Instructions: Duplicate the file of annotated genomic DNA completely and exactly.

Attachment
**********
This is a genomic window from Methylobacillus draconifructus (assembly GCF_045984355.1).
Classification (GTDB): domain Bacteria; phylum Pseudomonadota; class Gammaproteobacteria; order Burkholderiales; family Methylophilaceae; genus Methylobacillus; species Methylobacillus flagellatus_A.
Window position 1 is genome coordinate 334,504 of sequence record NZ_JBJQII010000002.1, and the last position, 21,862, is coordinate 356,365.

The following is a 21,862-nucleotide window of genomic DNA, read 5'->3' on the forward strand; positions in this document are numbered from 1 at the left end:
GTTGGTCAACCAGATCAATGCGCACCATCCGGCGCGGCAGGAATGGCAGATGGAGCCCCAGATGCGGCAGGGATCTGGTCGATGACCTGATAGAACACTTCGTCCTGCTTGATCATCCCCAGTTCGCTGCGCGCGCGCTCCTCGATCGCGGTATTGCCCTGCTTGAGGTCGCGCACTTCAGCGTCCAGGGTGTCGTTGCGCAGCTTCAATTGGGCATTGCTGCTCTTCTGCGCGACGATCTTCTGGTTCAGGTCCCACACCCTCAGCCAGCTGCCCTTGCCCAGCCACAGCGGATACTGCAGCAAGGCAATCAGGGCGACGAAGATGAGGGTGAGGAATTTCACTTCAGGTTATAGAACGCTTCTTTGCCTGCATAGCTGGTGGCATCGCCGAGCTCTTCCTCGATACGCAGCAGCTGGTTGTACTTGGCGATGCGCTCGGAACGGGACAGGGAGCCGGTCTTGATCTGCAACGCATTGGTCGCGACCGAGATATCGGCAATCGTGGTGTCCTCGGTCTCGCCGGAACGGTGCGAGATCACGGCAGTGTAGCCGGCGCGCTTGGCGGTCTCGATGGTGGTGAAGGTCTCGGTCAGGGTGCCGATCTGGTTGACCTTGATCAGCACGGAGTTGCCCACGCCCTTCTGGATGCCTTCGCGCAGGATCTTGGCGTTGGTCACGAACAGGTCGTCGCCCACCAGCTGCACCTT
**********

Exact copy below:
This is a genomic window from Methylobacillus draconifructus (assembly GCF_045984355.1).
Classification (GTDB): domain Bacteria; phylum Pseudomonadota; class Gammaproteobacteria; order Burkholderiales; family Methylophilaceae; genus Methylobacillus; species Methylobacillus flagellatus_A.
Window position 1 is genome coordinate 334,504 of sequence record NZ_JBJQII010000002.1, and the last position, 21,862, is coordinate 356,365.

The following is a 21,862-nucleotide window of genomic DNA, read 5'->3' on the forward strand; positions in this document are numbered from 1 at the left end:
GTTGGTCAACCAGATCAATGCGCACCATCCGGCGCGGCAGGAATGGCAGATGGAGCCCCAGATGCGGCAGGGATCTGGTCGATGACCTGATAGAACACTTCGTCCTGCTTGATCATCCCCAGTTCGCTGCGCGCGCGCTCCTCGATCGCGGTATTGCCCTGCTTGAGGTCGCGCACTTCAGCGTCCAGGGTGTCGTTGCGCAGCTTCAATTGGGCATTGCTGCTCTTCTGCGCGACGATCTTCTGGTTCAGGTCCCACACCCTCAGCCAGCTGCCCTTGCCCAGCCACAGCGGATACTGCAGCAAGGCAATCAGGGCGACGAAGATGAGGGTGAGGAATTTCACTTCAGGTTATAGAACGCTTCTTTGCCTGCATAGCTGGTGGCATCGCCGAGCTCTTCCTCGATACGCAGCAGCTGGTTGTACTTGGCGATGCGCTCGGAACGGGACAGGGAGCCGGTCTTGATCTGCAACGCATTGGTCGCGACCGAGATATCGGCAATCGTGGTGTCCTCGGTCTCGCCGGAACGGTGCGAGATCACGGCAGTGTAGCCGGCGCGCTTGGCGGTCTCGATGGTGGTGAAGGTCTCGGTCAGGGTGCCGATCTGGTTGACCTTGATCAGCACGGAGTTGCCCACGCCCTTCTGGATGCCTTCGCGCAGGATCTTGGCGTTGGTCACGAACAGGTCGTCGCCCACCAGCTGCACCTT